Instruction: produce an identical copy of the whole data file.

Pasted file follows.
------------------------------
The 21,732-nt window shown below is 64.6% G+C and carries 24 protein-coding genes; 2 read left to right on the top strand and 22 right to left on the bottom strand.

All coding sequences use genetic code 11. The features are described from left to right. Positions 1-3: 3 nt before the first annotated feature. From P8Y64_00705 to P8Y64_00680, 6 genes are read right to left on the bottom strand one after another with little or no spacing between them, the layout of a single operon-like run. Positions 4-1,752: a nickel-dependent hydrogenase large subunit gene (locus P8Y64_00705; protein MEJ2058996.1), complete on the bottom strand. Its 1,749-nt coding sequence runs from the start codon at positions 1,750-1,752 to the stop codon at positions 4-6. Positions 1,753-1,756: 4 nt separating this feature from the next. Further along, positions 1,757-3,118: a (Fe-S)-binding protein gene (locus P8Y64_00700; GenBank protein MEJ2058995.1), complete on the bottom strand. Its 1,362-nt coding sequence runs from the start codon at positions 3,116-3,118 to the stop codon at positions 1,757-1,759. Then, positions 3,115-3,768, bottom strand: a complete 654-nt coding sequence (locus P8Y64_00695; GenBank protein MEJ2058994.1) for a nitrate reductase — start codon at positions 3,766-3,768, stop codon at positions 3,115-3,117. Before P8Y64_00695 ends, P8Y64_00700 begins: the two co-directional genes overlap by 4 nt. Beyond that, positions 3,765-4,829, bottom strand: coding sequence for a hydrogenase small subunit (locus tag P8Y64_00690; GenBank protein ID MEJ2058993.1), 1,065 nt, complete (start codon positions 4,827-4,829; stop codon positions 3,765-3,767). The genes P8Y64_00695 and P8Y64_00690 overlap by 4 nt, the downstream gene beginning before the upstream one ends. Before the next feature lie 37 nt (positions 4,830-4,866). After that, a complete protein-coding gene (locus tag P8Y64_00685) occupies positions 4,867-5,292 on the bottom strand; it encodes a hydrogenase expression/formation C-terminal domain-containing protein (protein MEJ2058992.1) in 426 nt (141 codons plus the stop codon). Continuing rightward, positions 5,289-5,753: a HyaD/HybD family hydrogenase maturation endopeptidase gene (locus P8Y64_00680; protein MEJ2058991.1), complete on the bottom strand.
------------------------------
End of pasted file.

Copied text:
The 21,732-nt window shown below is 64.6% G+C and carries 24 protein-coding genes; 2 read left to right on the top strand and 22 right to left on the bottom strand.

All coding sequences use genetic code 11. The features are described from left to right. Positions 1-3: 3 nt before the first annotated feature. From P8Y64_00705 to P8Y64_00680, 6 genes are read right to left on the bottom strand one after another with little or no spacing between them, the layout of a single operon-like run. Positions 4-1,752: a nickel-dependent hydrogenase large subunit gene (locus P8Y64_00705; protein MEJ2058996.1), complete on the bottom strand. Its 1,749-nt coding sequence runs from the start codon at positions 1,750-1,752 to the stop codon at positions 4-6. Positions 1,753-1,756: 4 nt separating this feature from the next. Further along, positions 1,757-3,118: a (Fe-S)-binding protein gene (locus P8Y64_00700; GenBank protein MEJ2058995.1), complete on the bottom strand. Its 1,362-nt coding sequence runs from the start codon at positions 3,116-3,118 to the stop codon at positions 1,757-1,759. Then, positions 3,115-3,768, bottom strand: a complete 654-nt coding sequence (locus P8Y64_00695; GenBank protein MEJ2058994.1) for a nitrate reductase — start codon at positions 3,766-3,768, stop codon at positions 3,115-3,117. Before P8Y64_00695 ends, P8Y64_00700 begins: the two co-directional genes overlap by 4 nt. Beyond that, positions 3,765-4,829, bottom strand: coding sequence for a hydrogenase small subunit (locus tag P8Y64_00690; GenBank protein ID MEJ2058993.1), 1,065 nt, complete (start codon positions 4,827-4,829; stop codon positions 3,765-3,767). The genes P8Y64_00695 and P8Y64_00690 overlap by 4 nt, the downstream gene beginning before the upstream one ends. Before the next feature lie 37 nt (positions 4,830-4,866). After that, a complete protein-coding gene (locus tag P8Y64_00685) occupies positions 4,867-5,292 on the bottom strand; it encodes a hydrogenase expression/formation C-terminal domain-containing protein (protein MEJ2058992.1) in 426 nt (141 codons plus the stop codon). Continuing rightward, positions 5,289-5,753: a HyaD/HybD family hydrogenase maturation endopeptidase gene (locus P8Y64_00680; protein MEJ2058991.1), complete on the bottom strand.